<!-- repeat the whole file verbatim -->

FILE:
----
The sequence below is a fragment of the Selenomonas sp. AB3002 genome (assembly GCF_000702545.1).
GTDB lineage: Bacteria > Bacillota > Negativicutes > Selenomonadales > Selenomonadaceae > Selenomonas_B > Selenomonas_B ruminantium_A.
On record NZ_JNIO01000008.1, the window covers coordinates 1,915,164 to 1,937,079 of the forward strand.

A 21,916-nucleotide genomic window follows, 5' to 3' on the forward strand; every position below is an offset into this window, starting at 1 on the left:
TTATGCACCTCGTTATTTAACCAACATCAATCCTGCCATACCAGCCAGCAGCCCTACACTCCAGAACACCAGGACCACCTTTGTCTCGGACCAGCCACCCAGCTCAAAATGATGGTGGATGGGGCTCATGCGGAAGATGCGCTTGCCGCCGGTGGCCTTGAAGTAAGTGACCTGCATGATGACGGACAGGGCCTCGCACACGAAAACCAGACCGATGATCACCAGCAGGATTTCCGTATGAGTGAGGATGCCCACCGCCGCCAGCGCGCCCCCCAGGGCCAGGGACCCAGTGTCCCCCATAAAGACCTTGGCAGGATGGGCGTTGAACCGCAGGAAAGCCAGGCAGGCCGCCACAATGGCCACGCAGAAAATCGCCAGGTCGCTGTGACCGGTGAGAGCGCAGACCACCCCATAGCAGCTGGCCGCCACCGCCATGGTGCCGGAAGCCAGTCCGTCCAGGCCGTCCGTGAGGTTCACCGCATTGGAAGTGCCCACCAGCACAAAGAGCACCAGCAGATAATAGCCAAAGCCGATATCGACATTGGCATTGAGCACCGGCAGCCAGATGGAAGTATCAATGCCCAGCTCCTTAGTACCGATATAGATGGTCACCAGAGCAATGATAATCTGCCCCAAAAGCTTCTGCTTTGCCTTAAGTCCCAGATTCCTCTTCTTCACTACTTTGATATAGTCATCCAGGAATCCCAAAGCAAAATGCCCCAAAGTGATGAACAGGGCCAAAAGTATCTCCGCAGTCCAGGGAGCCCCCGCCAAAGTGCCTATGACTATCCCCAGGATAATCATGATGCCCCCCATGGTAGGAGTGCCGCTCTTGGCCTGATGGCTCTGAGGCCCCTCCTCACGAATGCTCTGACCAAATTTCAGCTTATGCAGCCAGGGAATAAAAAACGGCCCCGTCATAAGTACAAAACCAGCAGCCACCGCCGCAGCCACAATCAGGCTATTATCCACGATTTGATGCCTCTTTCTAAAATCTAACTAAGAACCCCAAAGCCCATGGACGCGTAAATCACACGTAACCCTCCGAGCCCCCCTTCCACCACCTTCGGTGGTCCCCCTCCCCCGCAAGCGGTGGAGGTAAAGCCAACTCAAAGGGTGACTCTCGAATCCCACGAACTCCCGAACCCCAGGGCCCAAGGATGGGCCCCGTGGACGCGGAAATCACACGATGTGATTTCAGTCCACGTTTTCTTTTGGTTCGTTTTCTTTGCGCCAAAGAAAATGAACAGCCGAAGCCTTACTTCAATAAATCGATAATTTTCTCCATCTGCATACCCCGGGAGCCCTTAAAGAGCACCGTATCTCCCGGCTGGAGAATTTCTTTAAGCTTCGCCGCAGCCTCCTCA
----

The sequence below is a fragment of the Selenomonas sp. AB3002 genome (assembly GCF_000702545.1).
GTDB lineage: Bacteria > Bacillota > Negativicutes > Selenomonadales > Selenomonadaceae > Selenomonas_B > Selenomonas_B ruminantium_A.
On record NZ_JNIO01000008.1, the window covers coordinates 1,915,164 to 1,937,079 of the forward strand.

A 21,916-nucleotide genomic window follows, 5' to 3' on the forward strand; every position below is an offset into this window, starting at 1 on the left:
TTATGCACCTCGTTATTTAACCAACATCAATCCTGCCATACCAGCCAGCAGCCCTACACTCCAGAACACCAGGACCACCTTTGTCTCGGACCAGCCACCCAGCTCAAAATGATGGTGGATGGGGCTCATGCGGAAGATGCGCTTGCCGCCGGTGGCCTTGAAGTAAGTGACCTGCATGATGACGGACAGGGCCTCGCACACGAAAACCAGACCGATGATCACCAGCAGGATTTCCGTATGAGTGAGGATGCCCACCGCCGCCAGCGCGCCCCCCAGGGCCAGGGACCCAGTGTCCCCCATAAAGACCTTGGCAGGATGGGCGTTGAACCGCAGGAAAGCCAGGCAGGCCGCCACAATGGCCACGCAGAAAATCGCCAGGTCGCTGTGACCGGTGAGAGCGCAGACCACCCCATAGCAGCTGGCCGCCACCGCCATGGTGCCGGAAGCCAGTCCGTCCAGGCCGTCCGTGAGGTTCACCGCATTGGAAGTGCCCACCAGCACAAAGAGCACCAGCAGATAATAGCCAAAGCCGATATCGACATTGGCATTGAGCACCGGCAGCCAGATGGAAGTATCAATGCCCAGCTCCTTAGTACCGATATAGATGGTCACCAGAGCAATGATAATCTGCCCCAAAAGCTTCTGCTTTGCCTTAAGTCCCAGATTCCTCTTCTTCACTACTTTGATATAGTCATCCAGGAATCCCAAAGCAAAATGCCCCAAAGTGATGAACAGGGCCAAAAGTATCTCCGCAGTCCAGGGAGCCCCCGCCAAAGTGCCTATGACTATCCCCAGGATAATCATGATGCCCCCCATGGTAGGAGTGCCGCTCTTGGCCTGATGGCTCTGAGGCCCCTCCTCACGAATGCTCTGACCAAATTTCAGCTTATGCAGCCAGGGAATAAAAAACGGCCCCGTCATAAGTACAAAACCAGCAGCCACCGCCGCAGCCACAATCAGGCTATTATCCACGATTTGATGCCTCTTTCTAAAATCTAACTAAGAACCCCAAAGCCCATGGACGCGTAAATCACACGTAACCCTCCGAGCCCCCCTTCCACCACCTTCGGTGGTCCCCCTCCCCCGCAAGCGGTGGAGGTAAAGCCAACTCAAAGGGTGACTCTCGAATCCCACGAACTCCCGAACCCCAGGGCCCAAGGATGGGCCCCGTGGACGCGGAAATCACACGATGTGATTTCAGTCCACGTTTTCTTTTGGTTCGTTTTCTTTGCGCCAAAGAAAATGAACAGCCGAAGCCTTACTTCAATAAATCGATAATTTTCTCCATCTGCATACCCCGGGAGCCCTTAAAGAGCACCGTATCTCCCGGCTGGAGAATTTCTTTAAGCTTCGCCGCAGCCTCCTCA